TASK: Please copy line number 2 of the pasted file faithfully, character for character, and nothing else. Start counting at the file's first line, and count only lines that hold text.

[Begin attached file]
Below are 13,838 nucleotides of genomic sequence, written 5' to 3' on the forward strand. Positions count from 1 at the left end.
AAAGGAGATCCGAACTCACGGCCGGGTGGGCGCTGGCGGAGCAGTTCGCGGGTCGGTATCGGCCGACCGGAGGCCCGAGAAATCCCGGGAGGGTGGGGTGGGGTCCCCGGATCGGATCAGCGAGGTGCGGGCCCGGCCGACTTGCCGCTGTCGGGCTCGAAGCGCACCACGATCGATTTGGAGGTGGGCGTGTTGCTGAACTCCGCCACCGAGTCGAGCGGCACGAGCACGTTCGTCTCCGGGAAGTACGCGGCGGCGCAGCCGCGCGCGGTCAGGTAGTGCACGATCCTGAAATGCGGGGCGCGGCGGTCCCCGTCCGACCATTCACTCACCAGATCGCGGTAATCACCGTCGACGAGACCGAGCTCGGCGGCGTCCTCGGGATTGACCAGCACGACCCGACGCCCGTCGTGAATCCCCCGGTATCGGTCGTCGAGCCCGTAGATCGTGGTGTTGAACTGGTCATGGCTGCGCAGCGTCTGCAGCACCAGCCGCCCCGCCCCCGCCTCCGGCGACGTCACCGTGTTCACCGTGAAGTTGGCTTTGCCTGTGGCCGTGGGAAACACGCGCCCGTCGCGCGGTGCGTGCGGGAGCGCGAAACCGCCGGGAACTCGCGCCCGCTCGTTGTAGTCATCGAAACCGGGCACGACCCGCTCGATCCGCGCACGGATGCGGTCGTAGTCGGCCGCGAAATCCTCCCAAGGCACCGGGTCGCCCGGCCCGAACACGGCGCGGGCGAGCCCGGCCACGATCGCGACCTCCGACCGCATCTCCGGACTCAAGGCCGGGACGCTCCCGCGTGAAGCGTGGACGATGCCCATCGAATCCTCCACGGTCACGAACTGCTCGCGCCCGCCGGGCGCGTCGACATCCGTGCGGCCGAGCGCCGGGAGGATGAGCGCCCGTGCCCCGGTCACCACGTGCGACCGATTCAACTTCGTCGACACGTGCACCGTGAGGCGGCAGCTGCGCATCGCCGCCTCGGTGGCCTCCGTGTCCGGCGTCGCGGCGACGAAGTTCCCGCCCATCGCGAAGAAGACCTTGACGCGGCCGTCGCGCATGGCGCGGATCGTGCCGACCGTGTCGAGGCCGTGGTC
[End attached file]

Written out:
AAAGGAGATCCGAACTCACGGCCGGGTGGGCGCTGGCGGAGCAGTTCGCGGGTCGGTATCGGCCGACCGGAGGCCCGAGAAATCCCGGGAGGGTGGGGTGGGGTCCCCGGATCGGATCAGCGAGGTGCGGGCCCGGCCGACTTGCCGCTGTCGGGCTCGAAGCGCACCACGATCGATTTGGAGGTGGGCGTGTTGCTGAACTCCGCCACCGAGTCGAGCGGCACGAGCACGTTCGTCTCCGGGAAGTACGCGGCGGCGCAGCCGCGCGCGGTCAGGTAGTGCACGATCCTGAAATGCGGGGCGCGGCGGTCCCCGTCCGACCATTCACTCACCAGATCGCGGTAATCACCGTCGACGAGACCGAGCTCGGCGGCGTCCTCGGGATTGACCAGCACGACCCGACGCCCGTCGTGAATCCCCCGGTATCGGTCGTCGAGCCCGTAGATCGTGGTGTTGAACTGGTCATGGCTGCGCAGCGTCTGCAGCACCAGCCGCCCCGCCCCCGCCTCCGGCGACGTCACCGTGTTCACCGTGAAGTTGGCTTTGCCTGTGGCCGTGGGAAACACGCGCCCGTCGCGCGGTGCGTGCGGGAGCGCGAAACCGCCGGGAACTCGCGCCCGCTCGTTGTAGTCATCGAAACCGGGCACGACCCGCTCGATCCGCGCACGGATGCGGTCGTAGTCGGCCGCGAAATCCTCCCAAGGCACCGGGTCGCCCGGCCCGAACACGGCGCGGGCGAGCCCGGCCACGATCGCGACCTCCGACCGCATCTCCGGACTCAAGGCCGGGACGCTCCCGCGTGAAGCGTGGACGATGCCCATCGAATCCTCCACGGTCACGAACTGCTCGCGCCCGCCGGGCGCGTCGACATCCGTGCGGCCGAGCGCCGGGAGGATGAGCGCCCGTGCCCCGGTCACCACGTGCGACCGATTCAACTTCGTCGACACGTGCACCGTGAGGCGGCAGCTGCGCATCGCCGCCTCGGTGGCCTCCGTGTCCGGCGTCGCGGCGACGAAGTTCCCGCCCATCGCGAAGAAGACCTTGACGCGGCCGTCGCGCATGGCGCGGATCGTGCCGACCGTGTCGAGGCCGTGGTC